Tulsa schools are battling the state budget crunch. Tulsa area schools are still trying to find ways to manage a $38-million shortfall in state money.
Business leaders met Wednesday at the OSU-Tulsa campus to talk about how they can lend a hand.
Budget cuts and belt tightening has schools doing without a lot of services. Wednesday, business leaders came here to see what they could do to pick up the slack. Superintendents from Jenks, Union and Tulsa Public Schools met with more than 50 people from Tulsa's business community.
School leaders outlined the financial pictures at their schools, listing what they've cut and things they need. Then educators and business people put their heads together to brainstorm ideas on how local businesses can try to fill in the gaps.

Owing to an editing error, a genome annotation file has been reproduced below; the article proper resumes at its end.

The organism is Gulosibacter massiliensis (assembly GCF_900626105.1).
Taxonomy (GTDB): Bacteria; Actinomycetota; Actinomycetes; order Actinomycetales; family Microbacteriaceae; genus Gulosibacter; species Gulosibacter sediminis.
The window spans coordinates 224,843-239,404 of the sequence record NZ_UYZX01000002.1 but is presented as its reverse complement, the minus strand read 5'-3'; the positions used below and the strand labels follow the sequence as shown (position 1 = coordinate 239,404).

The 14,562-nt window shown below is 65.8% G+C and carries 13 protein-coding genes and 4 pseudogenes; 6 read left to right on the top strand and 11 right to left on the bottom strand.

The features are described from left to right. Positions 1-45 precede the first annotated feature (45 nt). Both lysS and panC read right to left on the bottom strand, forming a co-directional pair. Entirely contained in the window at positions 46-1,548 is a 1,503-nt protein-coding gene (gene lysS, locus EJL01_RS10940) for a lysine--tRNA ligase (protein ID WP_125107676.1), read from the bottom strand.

The Tulsa Metro Chamber of Commerce sponsored Wednesday's event because they want to do their part to support education. And they hope local businesses might help ease the impact of state budget cuts.
Susan Harris with the Tulsa Metro Chamber of Commerce, "schools will go back knowing that some of the things that they thought they weren't going to be able to fund is going to get done by in-kind professional expertise that's right here in Tulsa."